GlaxoSmithKline may buy 5% stake in Dr Reddy’s
UK-based pharmaceutical giant GlaxoSmithKline (GSK) is likely to buy 5% stake in Indian drug manufacturer Dr Reddy’s Laboratories Ltd for $150 million.
 
This is a marriage between Western makers of branded drugs and Indian generic producers. However, the acquisition will not give GSK any control over Dr Reddy’s as the proposed stake is far lower than the limit of 15% and does not invite any open offer to the public.
 
Both GSK and Dr Reddy's are in a winning situation. Dr Reddy’s could expand its product profile in the UK and Europe as it can tap GSK’s huge network. In 2008-09, Dr Reddy’s generic revenue increased by 51% to Rs4,979 crore whereas total sales grew by 40% to Rs6,945 crore. In addition, “Dr Reddy’s will have first access to innovative products of GSK in India,” says Sarabjit Kaur, VP, Angel Broking. GSK will also get access to a basket of generics at a time when a large numbers of drugs are going off-patent.
 
“The acquisition of 5% is more of a strategic policy,” says Mrs Kaur and the move is in line with Glaxo’s recent acquisition in Africa. Global multinational companies are under pressure to maintain market share as their patented drugs are likely to lose sales when they become generic. Multinational companies having low number of new discoveries have to invest in other generic companies to maintain sales growth.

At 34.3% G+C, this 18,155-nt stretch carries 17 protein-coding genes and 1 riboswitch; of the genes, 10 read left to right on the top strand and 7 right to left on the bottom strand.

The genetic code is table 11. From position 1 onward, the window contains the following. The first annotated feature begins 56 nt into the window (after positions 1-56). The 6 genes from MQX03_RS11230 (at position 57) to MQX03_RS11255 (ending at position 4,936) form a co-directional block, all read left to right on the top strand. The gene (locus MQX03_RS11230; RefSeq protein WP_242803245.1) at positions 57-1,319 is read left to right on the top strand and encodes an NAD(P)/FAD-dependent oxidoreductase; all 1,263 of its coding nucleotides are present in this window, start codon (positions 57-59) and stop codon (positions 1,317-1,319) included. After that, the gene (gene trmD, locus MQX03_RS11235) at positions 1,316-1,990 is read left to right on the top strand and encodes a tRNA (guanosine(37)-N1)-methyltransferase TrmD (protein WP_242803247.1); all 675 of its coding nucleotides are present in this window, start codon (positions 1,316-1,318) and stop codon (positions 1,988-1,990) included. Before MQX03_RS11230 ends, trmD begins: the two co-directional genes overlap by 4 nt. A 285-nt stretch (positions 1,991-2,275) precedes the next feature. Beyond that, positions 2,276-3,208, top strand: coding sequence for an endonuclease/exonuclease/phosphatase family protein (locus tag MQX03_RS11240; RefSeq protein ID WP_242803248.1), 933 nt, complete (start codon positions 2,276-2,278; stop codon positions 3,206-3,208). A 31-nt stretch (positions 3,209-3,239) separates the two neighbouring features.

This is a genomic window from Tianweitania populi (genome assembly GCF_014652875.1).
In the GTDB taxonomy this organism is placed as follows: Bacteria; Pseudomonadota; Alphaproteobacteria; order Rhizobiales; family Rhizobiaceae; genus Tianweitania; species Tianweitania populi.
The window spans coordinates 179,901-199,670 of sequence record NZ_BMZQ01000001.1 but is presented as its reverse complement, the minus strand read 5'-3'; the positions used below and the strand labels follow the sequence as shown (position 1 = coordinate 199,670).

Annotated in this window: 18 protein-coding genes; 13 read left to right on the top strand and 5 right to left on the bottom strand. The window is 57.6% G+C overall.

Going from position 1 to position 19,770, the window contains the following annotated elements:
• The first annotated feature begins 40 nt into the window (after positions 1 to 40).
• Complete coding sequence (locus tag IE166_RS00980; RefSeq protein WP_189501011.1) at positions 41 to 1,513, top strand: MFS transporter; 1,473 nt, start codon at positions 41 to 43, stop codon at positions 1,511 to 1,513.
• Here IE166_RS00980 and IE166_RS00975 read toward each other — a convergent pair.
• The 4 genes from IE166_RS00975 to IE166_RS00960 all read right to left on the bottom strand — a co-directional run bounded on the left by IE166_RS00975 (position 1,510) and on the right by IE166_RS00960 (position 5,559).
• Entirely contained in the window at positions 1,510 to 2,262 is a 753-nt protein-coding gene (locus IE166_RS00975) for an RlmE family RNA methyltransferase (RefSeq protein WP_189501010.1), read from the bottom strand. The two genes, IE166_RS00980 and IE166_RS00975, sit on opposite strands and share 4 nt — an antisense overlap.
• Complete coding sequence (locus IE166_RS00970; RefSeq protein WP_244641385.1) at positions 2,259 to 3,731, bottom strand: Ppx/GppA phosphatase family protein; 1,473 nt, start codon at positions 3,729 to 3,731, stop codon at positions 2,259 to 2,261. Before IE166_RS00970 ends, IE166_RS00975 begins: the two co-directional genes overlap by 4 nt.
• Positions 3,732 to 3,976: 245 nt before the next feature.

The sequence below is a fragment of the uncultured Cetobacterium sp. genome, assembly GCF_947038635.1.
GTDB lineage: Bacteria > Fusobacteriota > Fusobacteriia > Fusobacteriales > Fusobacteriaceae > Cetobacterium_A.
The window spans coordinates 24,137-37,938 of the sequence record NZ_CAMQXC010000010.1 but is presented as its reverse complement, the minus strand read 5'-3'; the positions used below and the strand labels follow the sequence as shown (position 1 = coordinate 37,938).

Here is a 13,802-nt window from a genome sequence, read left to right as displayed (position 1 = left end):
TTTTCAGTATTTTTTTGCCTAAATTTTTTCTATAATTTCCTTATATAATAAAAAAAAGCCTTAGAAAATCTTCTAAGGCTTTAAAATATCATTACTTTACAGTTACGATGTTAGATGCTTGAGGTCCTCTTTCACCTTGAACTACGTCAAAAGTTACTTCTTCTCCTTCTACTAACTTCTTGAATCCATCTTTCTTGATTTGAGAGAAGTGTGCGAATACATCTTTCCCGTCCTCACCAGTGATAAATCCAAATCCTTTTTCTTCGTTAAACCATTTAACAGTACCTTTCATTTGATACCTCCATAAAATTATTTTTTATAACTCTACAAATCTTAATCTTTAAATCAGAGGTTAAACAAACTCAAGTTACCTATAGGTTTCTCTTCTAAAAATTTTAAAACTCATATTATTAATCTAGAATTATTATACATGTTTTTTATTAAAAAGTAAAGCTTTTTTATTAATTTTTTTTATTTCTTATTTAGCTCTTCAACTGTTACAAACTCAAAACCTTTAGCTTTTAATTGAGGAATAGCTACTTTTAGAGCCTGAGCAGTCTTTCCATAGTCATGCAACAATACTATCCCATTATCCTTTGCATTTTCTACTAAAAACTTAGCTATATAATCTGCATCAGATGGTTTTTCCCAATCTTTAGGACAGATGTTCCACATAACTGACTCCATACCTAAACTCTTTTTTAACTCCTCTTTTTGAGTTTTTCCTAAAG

Multinational sales from new launches are also coming down. GSK’s new launches have contributed to only 0.8% of total sales in 2008. Since there is a limit to new launches in patented drugs, GSK may have to opt for generic drugs for growth. In addition, the company has to increase its business in other emerging areas. Dr Reddy’s can fulfill both of these conditions and is an attractive opportunity for GSK. For Dr Reddy’s, in its total sales of Rs6,949 crore, Europe’s contribution increased by 16% to Rs 1,189 crore.
 
GSK, a £25 billion UK company, has a strong presence in drugs for asthma, HIV, malaria, depression, migraine, cancer, diabetes and digestive conditions whereas Dr Reddy’s has a strong presence in painkillers, gastrointestinal, antibiotics and heart depression drugs. The combination of these drugs will enable both companies to expand their therapy areas.
 
GSK has expanded its Chinese presence and is also spreading its wings in Africa. In May 2009, GSK bought a 16% stake in Africa's biggest generic drug maker, Aspen Pharmacare, for $465 million.
 -Dhruv Rathi [email protected]